On Leadership
Video | PostLeadership | FedCoach | | Books | About |
Exploring Leadership in the News with Steven Pearlstein and Raju Narisetti

Leadership Books

Summary: 'Eisenhower on Leadership"

Eisenhower on Leadership
Title: Eisenhower on Leadership: Ike's Enduring Lessons in Total Victory Management; Author: Alan Axelrod; Publisher: Jossey-Bass, Inc., 2006; ISBN-13: 978-0787982386; 304 pages

Review: 'Eisenhower on Leadership'
By Rolf Dobelli, Chairman, getAbstract

Summary 'Eisenhower on Leadership'

U.S. Army General Dwight David Eisenhower was the Supreme Commander of Allied forces in Europe during World War II. A brilliant strategist and an expert in logistics and organization, Eisenhower planned Operation Overlord, the successful 1944 invasion of Europe by way of the English Channel. D-Day remains history's largest amphibious assault. In 1945, at the height of his military power, Eisenhower commanded more than four million troops from five different nations. He functioned as a manager of managers, directing all military activities in Europe. He was, in effect, the "CEO" of the war in Europe - and indeed, in a letter to Lord Louis Mountbatten of Britain, Eisenhower described his role of Supreme Commander as that of a "chairman of a board."

How he successfully planned and coordinated the Allied military effort is the subject of this fascinating military history cum informative treatise on management by business writer Alan Axelrod. Axelrod applies Ike's down-to-earth thinking to the management of organizations, people or important projects in a series of lessons - 232 of them, to be exact. This long, unprioritized list is more than most readers can really absorb. Nevertheless, getAbstract suggests that managers who want to learn what inspired, successful leadership truly means study this history of the European conflict from the uniquely informed perspective of Eisenhower, the ultimate insider.

Book Summary

The Supreme Commander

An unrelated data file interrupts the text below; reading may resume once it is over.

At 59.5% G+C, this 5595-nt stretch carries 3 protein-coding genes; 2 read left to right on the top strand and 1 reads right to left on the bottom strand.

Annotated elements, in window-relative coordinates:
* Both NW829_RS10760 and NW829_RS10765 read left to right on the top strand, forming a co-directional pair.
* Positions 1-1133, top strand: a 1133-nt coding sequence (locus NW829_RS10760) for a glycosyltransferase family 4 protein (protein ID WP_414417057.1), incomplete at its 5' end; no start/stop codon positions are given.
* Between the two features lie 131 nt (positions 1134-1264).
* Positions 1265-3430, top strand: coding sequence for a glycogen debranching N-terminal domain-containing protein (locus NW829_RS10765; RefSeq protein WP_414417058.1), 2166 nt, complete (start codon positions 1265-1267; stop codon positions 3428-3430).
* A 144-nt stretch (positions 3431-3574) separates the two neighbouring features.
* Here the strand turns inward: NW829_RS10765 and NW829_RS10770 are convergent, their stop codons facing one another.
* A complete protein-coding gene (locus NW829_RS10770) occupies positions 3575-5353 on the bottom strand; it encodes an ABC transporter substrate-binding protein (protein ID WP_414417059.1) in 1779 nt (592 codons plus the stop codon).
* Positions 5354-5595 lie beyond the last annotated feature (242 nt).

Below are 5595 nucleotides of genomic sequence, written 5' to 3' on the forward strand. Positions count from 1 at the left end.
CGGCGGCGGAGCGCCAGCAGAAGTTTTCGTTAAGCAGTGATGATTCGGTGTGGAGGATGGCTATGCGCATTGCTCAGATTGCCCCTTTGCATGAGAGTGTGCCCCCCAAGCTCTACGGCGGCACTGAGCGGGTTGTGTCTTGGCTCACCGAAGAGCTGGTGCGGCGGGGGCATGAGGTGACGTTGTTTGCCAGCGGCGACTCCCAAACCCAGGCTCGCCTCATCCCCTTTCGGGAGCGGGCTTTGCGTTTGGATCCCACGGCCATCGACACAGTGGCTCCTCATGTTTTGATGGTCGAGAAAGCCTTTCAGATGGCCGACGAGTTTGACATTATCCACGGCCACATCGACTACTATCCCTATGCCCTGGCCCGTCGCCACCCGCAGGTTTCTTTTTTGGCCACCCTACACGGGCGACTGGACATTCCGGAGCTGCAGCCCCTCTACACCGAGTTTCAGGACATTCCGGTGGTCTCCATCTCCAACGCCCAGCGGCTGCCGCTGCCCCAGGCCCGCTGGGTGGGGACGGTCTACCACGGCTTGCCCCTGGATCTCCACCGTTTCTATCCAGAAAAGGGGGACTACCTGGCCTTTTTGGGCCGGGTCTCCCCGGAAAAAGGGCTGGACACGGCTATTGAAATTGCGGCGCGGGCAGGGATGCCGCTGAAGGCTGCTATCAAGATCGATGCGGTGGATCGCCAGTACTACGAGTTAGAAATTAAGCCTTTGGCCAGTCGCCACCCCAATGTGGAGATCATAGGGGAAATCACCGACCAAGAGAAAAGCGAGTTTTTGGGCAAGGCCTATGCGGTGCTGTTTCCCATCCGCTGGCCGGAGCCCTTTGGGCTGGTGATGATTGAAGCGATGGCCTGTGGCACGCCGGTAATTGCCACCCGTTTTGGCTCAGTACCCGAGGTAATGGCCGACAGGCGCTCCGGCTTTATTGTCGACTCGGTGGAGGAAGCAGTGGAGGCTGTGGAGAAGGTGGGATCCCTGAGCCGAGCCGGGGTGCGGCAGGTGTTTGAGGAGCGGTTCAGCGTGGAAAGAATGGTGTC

During World War II, General George C. Marshall Jr., U.S. Army Chief of Staff, promoted Dwight David Eisenhower, a little-known staff officer, over hundreds of senior officers to be the top commander of the American forces in North Africa, and then nominated him as Supreme Commander of the Allied forces in Europe.

For an American, this latter post was unique: No U.S. general before Eisenhower had led a military coalition representing different nations. What was Marshall thinking? He did not single out Eisenhower because of his heroic exploits on the battlefield: Eisenhower had spent his military career in administration and training. Instead, Marshall selected Eisenhower because of his superior leadership - in other words, management - abilities. He was a brilliant strategist. He knew how to plan and achieve objectives. He was able to direct and inspire others. He could get things done.

Most important, Eisenhower had an almost magical ability to work with personalities of all types. He was able to persuade temperamental military leaders such as U.S. Army General George S. Patton Jr., British Field Marshal Bernard Law Montgomery and Free French leader General Charles de Gaulle to put their egos aside and work together to achieve the common goal of military victory. Eisenhower's talent for inspiring cooperation was precisely what the Allies needed in Europe. The military alliance was unprecedented. It included nations with dramatically different ideologies, attitudes and histories. Pulling the military leaders of these nations together to defeat Hitler was a truly daunting diplomatic and management challenge.